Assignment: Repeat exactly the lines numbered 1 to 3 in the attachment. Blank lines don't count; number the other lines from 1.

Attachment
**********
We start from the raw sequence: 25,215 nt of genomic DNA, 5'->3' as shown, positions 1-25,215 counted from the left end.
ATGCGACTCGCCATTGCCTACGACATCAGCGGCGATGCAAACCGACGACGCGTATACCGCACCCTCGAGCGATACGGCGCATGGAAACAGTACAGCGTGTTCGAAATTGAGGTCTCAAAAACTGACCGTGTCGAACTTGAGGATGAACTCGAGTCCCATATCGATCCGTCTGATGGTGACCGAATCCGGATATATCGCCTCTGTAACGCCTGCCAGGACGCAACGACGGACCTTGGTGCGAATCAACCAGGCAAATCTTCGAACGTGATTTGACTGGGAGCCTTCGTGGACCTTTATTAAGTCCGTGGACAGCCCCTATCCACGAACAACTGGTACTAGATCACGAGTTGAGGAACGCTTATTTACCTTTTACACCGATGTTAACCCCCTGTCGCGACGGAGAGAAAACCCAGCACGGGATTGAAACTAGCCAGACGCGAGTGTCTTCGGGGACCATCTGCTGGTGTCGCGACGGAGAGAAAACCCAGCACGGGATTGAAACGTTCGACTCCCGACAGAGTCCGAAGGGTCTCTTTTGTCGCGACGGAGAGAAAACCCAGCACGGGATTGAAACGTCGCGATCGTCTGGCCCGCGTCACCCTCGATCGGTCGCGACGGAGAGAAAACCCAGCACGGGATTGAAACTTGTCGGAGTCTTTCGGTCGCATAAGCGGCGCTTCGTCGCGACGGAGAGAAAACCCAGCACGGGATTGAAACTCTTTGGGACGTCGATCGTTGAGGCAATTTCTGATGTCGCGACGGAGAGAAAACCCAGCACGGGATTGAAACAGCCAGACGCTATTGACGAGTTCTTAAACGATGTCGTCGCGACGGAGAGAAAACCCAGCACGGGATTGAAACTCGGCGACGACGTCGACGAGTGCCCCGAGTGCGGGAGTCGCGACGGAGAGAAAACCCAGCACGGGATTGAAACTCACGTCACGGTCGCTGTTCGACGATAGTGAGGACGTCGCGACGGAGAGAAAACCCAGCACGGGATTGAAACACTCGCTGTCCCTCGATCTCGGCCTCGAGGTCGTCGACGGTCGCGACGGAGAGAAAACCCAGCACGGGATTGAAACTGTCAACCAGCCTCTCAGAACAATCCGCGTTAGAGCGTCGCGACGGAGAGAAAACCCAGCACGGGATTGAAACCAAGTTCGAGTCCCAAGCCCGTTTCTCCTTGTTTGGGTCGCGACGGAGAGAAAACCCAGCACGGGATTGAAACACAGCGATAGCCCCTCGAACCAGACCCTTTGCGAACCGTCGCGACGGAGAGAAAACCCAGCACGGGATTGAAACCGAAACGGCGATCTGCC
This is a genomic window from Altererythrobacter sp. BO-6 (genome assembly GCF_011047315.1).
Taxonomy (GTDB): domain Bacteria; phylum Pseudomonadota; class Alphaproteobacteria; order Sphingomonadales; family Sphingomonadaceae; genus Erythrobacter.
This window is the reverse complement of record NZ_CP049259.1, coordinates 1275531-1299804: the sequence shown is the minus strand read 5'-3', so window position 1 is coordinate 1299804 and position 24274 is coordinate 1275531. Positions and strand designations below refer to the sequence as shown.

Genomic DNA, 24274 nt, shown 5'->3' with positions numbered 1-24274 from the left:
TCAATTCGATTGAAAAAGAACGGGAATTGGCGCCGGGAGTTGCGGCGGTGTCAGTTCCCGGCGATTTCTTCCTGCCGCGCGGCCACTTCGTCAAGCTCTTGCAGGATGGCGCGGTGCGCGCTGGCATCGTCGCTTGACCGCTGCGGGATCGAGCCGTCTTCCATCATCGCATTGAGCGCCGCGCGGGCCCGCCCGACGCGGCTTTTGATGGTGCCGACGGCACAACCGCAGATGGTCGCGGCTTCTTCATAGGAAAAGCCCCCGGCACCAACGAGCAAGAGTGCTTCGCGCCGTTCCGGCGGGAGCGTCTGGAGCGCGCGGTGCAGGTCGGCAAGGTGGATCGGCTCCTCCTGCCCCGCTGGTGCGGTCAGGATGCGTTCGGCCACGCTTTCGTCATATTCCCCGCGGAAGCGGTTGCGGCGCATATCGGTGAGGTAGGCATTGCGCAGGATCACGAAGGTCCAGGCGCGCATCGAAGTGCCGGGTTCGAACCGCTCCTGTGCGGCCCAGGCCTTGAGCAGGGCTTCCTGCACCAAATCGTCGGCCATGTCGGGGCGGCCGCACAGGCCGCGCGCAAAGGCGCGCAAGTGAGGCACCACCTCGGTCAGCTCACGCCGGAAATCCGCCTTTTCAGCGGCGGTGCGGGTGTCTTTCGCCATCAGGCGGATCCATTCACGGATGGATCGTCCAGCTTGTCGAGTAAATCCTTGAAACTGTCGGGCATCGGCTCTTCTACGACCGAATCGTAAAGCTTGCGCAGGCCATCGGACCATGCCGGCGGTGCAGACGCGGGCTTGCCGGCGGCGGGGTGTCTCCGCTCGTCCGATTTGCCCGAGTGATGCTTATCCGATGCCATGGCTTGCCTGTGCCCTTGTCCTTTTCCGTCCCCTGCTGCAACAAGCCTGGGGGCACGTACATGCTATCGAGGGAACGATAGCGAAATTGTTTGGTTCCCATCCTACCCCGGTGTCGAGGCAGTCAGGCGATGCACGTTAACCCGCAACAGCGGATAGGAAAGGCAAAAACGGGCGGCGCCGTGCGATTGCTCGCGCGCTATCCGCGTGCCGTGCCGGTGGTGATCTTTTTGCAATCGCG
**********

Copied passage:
We start from the raw sequence: 25,215 nt of genomic DNA, 5'->3' as shown, positions 1-25,215 counted from the left end.
ATGCGACTCGCCATTGCCTACGACATCAGCGGCGATGCAAACCGACGACGCGTATACCGCACCCTCGAGCGATACGGCGCATGGAAACAGTACAGCGTGTTCGAAATTGAGGTCTCAAAAACTGACCGTGTCGAACTTGAGGATGAACTCGAGTCCCATATCGATCCGTCTGATGGTGACCGAATCCGGATATATCGCCTCTGTAACGCCTGCCAGGACGCAACGACGGACCTTGGTGCGAATCAACCAGGCAAATCTTCGAACGTGATTTGACTGGGAGCCTTCGTGGACCTTTATTAAGTCCGTGGACAGCCCCTATCCACGAACAACTGGTACTAGATCACGAGTTGAGGAACGCTTATTTACCTTTTACACCGATGTTAACCCCCTGTCGCGACGGAGAGAAAACCCAGCACGGGATTGAAACTAGCCAGACGCGAGTGTCTTCGGGGACCATCTGCTGGTGTCGCGACGGAGAGAAAACCCAGCACGGGATTGAAACGTTCGACTCCCGACAGAGTCCGAAGGGTCTCTTTTGTCGCGACGGAGAGAAAACCCAGCACGGGATTGAAACGTCGCGATCGTCTGGCCCGCGTCACCCTCGATCGGTCGCGACGGAGAGAAAACCCAGCACGGGATTGAAACTTGTCGGAGTCTTTCGGTCGCATAAGCGGCGCTTCGTCGCGACGGAGAGAAAACCCAGCACGGGATTGAAACTCTTTGGGACGTCGATCGTTGAGGCAATTTCTGATGTCGCGACGGAGAGAAAACCCAGCACGGGATTGAAACAGCCAGACGCTATTGACGAGTTCTTAAACGATGTCGTCGCGACGGAGAGAAAACCCAGCACGGGATTGAAACTCGGCGACGACGTCGACGAGTGCCCCGAGTGCGGGAGTCGCGACGGAGAGAAAACCCAGCACGGGATTGAAACTCACGTCACGGTCGCTGTTCGACGATAGTGAGGACGTCGCGACGGAGAGAAAACCCAGCACGGGATTGAAACACTCGCTGTCCCTCGATCTCGGCCTCGAGGTCGTCGACGGTCGCGACGGAGAGAAAACCCAGCACGGGATTGAAACTGTCAACCAGCCTCTCAGAACAATCCGCGTTAGAGCGTCGCGACGGAGAGAAAACCCAGCACGGGATTGAAACCAAGTTCGAGTCCCAAGCCCGTTTCTCCTTGTTTGGGTCGCGACGGAGAGAAAACCCAGCACGGGATTGAAACACAGCGATAGCCCCTCGAACCAGACCCTTTGCGAACCGTCGCGACGGAGAGAAAACCCAGCACGGGATTGAAACCGAAACGGCGATCTGCC
This is a genomic window from Altererythrobacter sp. BO-6 (genome assembly GCF_011047315.1).